Working with Transparencies

Transparency Flattening and Sharpening

Many users often think of only photographic images when sharpening PDF data.  However, when flattening transparencies, vectors and texts can also be converted into pixel-based images. These pixel-based images are treated like photos when the Sharpening option is activated This can lead to adverse results. A difference in sharpness between adjacent objects in the form of a vector or text can cause visual issues and inconsistencies. For production, sharpening effects should always be tested in advance.

Use caution when flattening transparencies with ZePrA. Sharpening takes place before conversion and flattening. In contrast, sharpening without transparency reduction in ZePrA takes place after conversion.

Depending on the composition of the elements in the layout software on the one hand, and the parameters for flattening the transparencies and sharpening in ZePrA on the other, extreme sharpening can produce visually undesirable effects.

The negative effects only become apparent at the most extreme sharpening Amount with a Threshold of 0. Since JPEG artifacts usually show minimal color differences, a high Threshold is the most important factor to avoid unwanted effects.

The following example shows the effects of different sharpening levels. In this case, the graphic designer has placed an object with drop shadow over a gradient.

When flattening the transparencies, the flattened elements were compressed using the JPEG format. With an extreme sharpening setting, the artifacts part of the gradient underneath the drop shadow, which is usually invisible, become intensified when converted into a JPEG image. The following sharpness settings were used from top to bottom:

  • No Sharpening
  • Radius 0.35 points, Amount 80, Threshold 8
  • Radius 0.35 points, Amount 300, Threshold 4
  • Radius 0.35 points, Amount 500, Threshold 0

 

Converting PDF files containing transparencies

When converting PDF files with transparencies, the transparencies can either be preserved or flattened using Transparency Flattening.

During conversion, each object – with or without transparency – is converted separately, preserving the structure of the PDF document.

Unfortunately, there are so many variations in the blending of transparencies and the stacking order of semi transparent objects that there is no simple rule as to when transparencies ought to be flattened or not.

Flattening requires the resolution of the platesetter to be specified; therefore, it is best to perform transparency reduction as late as possible in the workflow.

ColorLogic recommends performing the conversion in ZePrA first without transparency flattening and then to check the converted file with a transparency-compatible PDF viewer (e.g. Adobe Acrobat Pro or Callas PDF Toolbox). If the converted file is visually correct and the desired total amount of coverage is maintained, continue working with the file.

If the file contains artifacts after conversion, uncheck the Convert all transparent Elements in PDF Files checkbox under Configurations/PDF and convert the file again.

This changing this setting often helps to preserve the impression of the original file (see figure below), since ZePrA excludes certain transparency modes from the conversion.

The checkbox Convert all transparent Elements in PDF Files is active by default.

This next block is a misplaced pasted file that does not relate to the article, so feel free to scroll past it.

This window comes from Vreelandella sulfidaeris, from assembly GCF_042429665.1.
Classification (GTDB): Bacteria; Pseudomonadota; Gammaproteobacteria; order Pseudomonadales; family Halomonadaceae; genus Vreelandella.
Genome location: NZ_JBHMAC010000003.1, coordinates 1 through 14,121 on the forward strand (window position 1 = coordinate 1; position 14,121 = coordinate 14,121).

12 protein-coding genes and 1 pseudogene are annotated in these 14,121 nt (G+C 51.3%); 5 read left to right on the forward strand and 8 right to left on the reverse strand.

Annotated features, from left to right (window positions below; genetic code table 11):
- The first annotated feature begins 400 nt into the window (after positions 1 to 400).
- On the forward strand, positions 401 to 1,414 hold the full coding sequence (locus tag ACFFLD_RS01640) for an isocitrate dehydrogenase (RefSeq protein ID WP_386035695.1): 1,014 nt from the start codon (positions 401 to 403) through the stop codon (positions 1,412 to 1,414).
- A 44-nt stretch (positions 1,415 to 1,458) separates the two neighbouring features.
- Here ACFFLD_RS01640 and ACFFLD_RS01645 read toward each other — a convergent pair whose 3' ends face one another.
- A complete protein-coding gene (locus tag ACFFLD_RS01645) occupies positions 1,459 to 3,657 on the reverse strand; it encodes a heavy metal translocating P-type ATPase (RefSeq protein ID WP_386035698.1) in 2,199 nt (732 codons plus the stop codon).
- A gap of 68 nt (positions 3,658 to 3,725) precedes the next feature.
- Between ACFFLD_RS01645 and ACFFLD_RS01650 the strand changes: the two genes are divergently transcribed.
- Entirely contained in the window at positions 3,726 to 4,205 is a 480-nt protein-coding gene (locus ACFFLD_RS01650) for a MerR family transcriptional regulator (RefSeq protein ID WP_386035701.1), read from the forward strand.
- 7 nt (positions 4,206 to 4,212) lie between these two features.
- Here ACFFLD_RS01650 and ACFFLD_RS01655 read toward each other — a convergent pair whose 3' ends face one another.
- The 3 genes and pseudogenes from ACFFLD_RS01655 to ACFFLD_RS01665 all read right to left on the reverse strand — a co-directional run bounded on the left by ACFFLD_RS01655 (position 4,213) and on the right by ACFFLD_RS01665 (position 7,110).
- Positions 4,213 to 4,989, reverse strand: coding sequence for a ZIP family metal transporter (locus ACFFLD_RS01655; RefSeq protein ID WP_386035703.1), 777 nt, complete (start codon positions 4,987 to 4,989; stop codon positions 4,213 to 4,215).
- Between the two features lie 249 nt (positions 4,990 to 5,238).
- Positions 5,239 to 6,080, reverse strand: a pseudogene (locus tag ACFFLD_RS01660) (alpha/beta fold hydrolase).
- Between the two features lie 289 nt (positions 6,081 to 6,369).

However, if there are still artifacts after deactivating this function, use Transparency Flattening.

Note: Transparency Flattening is based on the Callas SDK, which in turn uses Adobe’s PDF engine for transparency flattening. Therefore, the results achieved with ZePrA’s Transparency Flattening are identical to those achieved with the current versions of Callas pdfToolbox.

Converting Spot Colors containing Transparencies

For transparency flattening of PDF files containing transparent objects composed of process and spot colors, Adobe’s transparency flattening preserves spot colors to preserve the impression of the original but sets them to “Overprint”. Transparency-reduced PDF files should therefore always be viewed with “Overprint preview” enabled in the PDF viewer (e.g. Adobe Acrobat Pro). Simple PDF viewers, such as the Preview in macOS, or many apps on tablets, display such files incorrectly due to the missing overprint feature.

If ZePrA is to be used for high-quality spot color conversions instead of the PDF preflight program or the RIP, activate the checkbox Convert Spot Colors under Configurations/Spot Colors and spot colors are converted to process colors in the best possible way.

Note: Spot colors that are converted will be set to “Overprint” due to the transparency reduction and can mix with process colors. This can lead to unwanted results and the disappearance of converted spot color objects. If this happens, select Transparency Flattening and either Dissolve Overprinting or use the extreme method Rasterize Document.

Transparency Flattening, Image Quality, and File Size

When reducing transparencies, the resulting rasterized objects are created with lossless ZIP compression. This guarantees the best quality but also results in larger files compared to JPEG compression. Even PDF files with JPEG-compressed images will have ZIP-compressed images due to transparency flattening. If the file size is to be reduced, and a reduced quality is acceptable, change the Compression Method to JPEG (in the Image Quality panel under Configurations/Options).

Note: The Compression Method is only considered by ZePrA when performing a conversion. When performing a Transparency Flattening without conversion, no compression change is made, and rasterized objects are ZIP-compressed.